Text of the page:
Officials with the Interior Department and Fish and Wildlife Service said Thursday that they wanted to streamline regulations. They said current rules under the Endangered Species Act were inconsistent and confusing.

Deputy Interior Secretary David Bernhardt said the new rules would still be very protective of endangered animals.

“At the same time, we hope that they ameliorate some of the unnecessary burden, conflict and uncertainty that is within our current regulatory structure,” he told reporters.

But conservationists called the changes a “wrecking ball” and a gift to big businesses.

“They could decide that building in a species habitat or logging in trees where birds nest doesn’t constitute harm,” the Center for Biological Diversity’s Noah Greenwald said.

Industries such as logging, mining and oil drilling have long complained that the Endangered Special Act has stopped them from gaining access to new sources of energy and has stifled economic development.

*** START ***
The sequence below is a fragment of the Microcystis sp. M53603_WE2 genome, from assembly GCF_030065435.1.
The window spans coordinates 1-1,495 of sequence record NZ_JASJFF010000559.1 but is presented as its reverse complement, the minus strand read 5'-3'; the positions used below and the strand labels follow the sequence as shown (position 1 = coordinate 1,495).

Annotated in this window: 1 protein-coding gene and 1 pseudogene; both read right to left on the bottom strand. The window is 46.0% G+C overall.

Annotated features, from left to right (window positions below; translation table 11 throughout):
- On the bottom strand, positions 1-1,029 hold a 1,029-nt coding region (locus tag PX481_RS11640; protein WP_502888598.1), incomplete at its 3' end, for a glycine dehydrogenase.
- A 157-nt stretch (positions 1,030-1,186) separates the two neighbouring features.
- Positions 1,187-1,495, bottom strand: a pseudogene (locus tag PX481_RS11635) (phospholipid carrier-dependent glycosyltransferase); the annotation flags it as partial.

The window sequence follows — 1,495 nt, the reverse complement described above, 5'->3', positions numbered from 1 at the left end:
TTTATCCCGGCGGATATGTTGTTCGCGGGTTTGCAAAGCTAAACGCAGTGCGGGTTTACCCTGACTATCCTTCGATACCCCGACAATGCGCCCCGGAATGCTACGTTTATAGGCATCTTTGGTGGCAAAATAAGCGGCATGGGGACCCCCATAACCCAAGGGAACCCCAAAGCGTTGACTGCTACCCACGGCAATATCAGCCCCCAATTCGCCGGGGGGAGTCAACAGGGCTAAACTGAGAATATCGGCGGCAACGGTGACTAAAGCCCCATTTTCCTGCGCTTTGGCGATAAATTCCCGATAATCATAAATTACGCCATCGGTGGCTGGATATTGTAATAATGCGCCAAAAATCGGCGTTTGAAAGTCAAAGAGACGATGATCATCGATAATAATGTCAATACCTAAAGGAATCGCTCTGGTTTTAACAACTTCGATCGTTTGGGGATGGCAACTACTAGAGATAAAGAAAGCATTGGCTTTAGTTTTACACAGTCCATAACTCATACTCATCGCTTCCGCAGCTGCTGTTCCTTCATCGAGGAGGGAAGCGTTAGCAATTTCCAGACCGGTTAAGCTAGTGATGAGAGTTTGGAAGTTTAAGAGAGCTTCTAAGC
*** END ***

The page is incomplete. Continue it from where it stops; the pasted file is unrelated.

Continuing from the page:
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US Seen Receiving Frosty Reception at G-20 Meeting

The financial leaders of the world’s 20 biggest economies meet in Buenos Aires this weekend for the first time since long-simmering trade tensions burst into the open when China and the United States put tariffs on $34 billion of each other’s goods.

The United States will seek to persuade Japan and the European Union to join it in taking a more aggressive stance against Chinese trade practices at the G-20 meeting of finance ministers and central bank presidents, according to a senior U.S. Treasury Department official who spoke on condition on anonymity.